So it looks like we’re going to take the plunge, and get a new boiler put in. Several things are driving this. For one, a detailed heat loss calculation has revealed that our current boiler, while reasonably efficient, is about twice the size it needs to be to heat the house. It has always short-cycled, which has a bunch of undesired effects.. uneven heat, loss of efficiency, bad for the boiler, etc. A properly sized boiler will save money and keep us more comfortable — an unbeatable combo.
The real, black-and-white measure of efficiency for an oil heat system, is the number of gallons of oil it consumes per heating degree day. This isn’t too difficult to measure empirically, using data from the oil company and the National Weather Service. Read your latest receipt from the oil company to see how many gallons were delivered at the last fill-up. Count how many days passed since the tank was last full, and divide by the number of gallons delivered to get the number of gallons burned per day. Then, go to the National Weather Service climate page, click on your state, and download the “Preliminary Climatology Data” for the time period in question. It’s published monthly. Add up the total number of heating degree days for the period, and divide by the number of days in the period, to get the number of heating degree days per day. Then, divide gallons per day by heating degree days per day, to get gallons per heating degree day. In theory, the lower this number, the better. I’ve been keeping track of our gallons per degree day usage with the current boiler, and it’ll be really interesting to see what effect a new boiler has.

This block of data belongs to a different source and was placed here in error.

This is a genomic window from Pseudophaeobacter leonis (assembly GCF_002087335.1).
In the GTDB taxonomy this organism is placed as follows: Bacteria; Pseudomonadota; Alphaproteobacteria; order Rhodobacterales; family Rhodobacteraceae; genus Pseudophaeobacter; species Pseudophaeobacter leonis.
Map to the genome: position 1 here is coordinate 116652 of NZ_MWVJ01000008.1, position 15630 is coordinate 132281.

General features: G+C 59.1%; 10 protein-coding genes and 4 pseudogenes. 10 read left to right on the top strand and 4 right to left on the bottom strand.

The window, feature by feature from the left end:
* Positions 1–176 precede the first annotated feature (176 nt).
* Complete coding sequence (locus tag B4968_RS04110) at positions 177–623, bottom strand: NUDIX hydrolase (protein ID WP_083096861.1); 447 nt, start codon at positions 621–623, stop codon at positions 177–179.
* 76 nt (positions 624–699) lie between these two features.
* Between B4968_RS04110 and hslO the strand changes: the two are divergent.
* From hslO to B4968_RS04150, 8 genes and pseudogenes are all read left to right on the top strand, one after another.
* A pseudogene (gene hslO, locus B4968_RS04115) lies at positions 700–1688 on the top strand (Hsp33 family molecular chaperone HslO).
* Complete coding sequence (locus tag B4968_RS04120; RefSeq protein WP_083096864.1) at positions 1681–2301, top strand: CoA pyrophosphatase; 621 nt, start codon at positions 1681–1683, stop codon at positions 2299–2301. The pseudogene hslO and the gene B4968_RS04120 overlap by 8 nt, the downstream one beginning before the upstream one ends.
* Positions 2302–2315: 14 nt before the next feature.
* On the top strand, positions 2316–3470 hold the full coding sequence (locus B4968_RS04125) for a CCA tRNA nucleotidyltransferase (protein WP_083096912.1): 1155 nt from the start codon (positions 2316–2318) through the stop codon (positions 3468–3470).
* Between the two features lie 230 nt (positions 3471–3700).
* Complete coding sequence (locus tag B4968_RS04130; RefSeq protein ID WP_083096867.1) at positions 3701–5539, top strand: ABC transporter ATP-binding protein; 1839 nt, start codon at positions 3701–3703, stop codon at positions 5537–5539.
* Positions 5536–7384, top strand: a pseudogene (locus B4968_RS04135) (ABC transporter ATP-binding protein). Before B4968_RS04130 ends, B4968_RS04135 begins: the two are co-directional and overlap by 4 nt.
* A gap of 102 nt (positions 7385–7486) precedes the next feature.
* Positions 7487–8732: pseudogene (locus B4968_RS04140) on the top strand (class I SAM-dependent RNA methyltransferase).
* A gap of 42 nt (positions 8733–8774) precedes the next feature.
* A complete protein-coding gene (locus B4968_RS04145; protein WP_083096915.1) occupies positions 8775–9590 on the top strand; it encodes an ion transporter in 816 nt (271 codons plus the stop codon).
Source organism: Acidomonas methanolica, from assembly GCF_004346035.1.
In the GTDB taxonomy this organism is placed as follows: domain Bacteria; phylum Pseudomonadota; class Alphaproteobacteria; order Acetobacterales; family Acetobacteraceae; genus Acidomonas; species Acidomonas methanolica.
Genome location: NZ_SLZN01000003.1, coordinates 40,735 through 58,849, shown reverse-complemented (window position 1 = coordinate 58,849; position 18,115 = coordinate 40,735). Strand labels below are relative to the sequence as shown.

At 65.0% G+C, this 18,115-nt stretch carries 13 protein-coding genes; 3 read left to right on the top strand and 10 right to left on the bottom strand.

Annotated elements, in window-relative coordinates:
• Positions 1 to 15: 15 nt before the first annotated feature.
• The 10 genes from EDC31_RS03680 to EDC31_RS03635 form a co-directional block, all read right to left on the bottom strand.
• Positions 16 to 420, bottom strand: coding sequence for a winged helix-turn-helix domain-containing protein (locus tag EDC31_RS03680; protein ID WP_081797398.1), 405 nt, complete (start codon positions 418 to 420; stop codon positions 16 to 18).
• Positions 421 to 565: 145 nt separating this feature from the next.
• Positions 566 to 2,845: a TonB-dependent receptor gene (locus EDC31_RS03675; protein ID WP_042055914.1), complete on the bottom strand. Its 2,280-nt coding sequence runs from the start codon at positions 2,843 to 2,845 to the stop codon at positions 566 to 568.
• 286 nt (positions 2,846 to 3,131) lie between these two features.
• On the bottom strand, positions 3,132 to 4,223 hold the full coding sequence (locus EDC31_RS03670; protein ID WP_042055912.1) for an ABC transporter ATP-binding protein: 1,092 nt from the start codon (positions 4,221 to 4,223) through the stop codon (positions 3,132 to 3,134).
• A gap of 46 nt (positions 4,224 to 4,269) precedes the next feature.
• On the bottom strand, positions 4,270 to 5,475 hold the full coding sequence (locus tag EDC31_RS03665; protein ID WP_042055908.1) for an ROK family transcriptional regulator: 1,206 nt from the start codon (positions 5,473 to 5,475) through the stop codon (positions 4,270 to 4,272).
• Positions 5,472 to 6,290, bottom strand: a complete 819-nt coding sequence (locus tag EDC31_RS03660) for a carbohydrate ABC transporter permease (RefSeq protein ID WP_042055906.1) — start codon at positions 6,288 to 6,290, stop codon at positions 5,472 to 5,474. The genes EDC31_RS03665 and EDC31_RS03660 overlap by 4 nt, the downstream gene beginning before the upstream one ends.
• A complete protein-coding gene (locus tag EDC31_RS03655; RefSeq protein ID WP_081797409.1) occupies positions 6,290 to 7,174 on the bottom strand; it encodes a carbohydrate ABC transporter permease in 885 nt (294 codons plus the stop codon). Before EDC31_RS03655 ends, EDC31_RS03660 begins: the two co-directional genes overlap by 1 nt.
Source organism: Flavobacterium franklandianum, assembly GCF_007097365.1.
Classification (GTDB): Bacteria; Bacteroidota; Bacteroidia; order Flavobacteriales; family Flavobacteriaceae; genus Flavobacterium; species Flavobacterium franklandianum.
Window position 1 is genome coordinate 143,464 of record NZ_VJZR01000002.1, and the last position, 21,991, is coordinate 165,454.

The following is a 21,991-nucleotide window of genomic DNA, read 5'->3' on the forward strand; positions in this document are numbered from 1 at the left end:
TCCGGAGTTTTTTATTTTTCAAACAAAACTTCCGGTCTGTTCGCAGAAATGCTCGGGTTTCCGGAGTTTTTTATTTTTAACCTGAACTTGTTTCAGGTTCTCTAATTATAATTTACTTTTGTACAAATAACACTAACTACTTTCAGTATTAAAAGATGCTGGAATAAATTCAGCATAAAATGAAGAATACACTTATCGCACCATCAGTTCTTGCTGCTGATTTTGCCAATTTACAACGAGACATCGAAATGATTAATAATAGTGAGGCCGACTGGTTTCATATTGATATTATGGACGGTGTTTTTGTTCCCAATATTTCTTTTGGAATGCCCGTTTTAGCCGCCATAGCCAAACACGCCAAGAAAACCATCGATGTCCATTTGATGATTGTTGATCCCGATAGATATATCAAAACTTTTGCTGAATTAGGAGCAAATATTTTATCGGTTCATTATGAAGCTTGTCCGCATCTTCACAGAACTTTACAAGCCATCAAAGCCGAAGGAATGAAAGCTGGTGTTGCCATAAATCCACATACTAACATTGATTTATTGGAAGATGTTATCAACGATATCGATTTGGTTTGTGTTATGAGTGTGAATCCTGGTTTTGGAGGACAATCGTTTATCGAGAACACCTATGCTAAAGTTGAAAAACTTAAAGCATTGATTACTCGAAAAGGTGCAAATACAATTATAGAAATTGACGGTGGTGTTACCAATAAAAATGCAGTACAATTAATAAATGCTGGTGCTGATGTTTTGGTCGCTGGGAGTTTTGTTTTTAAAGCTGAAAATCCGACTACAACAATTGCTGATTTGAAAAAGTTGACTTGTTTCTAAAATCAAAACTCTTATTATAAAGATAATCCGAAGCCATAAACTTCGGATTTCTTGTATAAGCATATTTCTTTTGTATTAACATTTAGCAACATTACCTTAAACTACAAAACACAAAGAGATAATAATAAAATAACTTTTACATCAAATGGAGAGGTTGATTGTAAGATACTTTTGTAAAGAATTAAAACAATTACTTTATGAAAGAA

In an ideal test environment, gallons per degree day will give a perfectly accurate picture of a heating system’s efficiency for a given house. Unfortunately, there are a lot of factors that skew the measure, which make it hard to compare numbers from season to season. Among these are
- Varying thermostat settings;
- Other oil-fired appliances (in our case, a water heater);
- Solar gain or lack thereof (not accounted for in the NWS data).
So it’s impossible to get a really precise measure, but this is about the best approximation we have. In our case, in just over 4 years (including 5 winters), we averaged 0.2 gallons per degree day. Our usage has trended down over the longer term, as we’ve added insulation and tightened the house up with new windows etc. However, this past winter our usage was up somewhat (roughly 0.03 gal/hdd difference, which doesn’t seem like much, but translates to 150 extra gallons over a 5000 hdd season). I’m not sure why this is — we even had our boiler downfired (from 1.25 to 1.10gph), which I would think would reduce our usage.
Our attempts to improve the house’s efficiency have had less of an effect than I had hoped, netting us maybe a .03-.05 gal/hdd difference or so per winter. I think (hope) a new boiler will have a more pronounced effect. We’ll see I guess. In any event, it’ll hopefully get rid of the uneven-heat problems which have plagued us all along with the current boiler.
Followup 7/25… Details on our new system.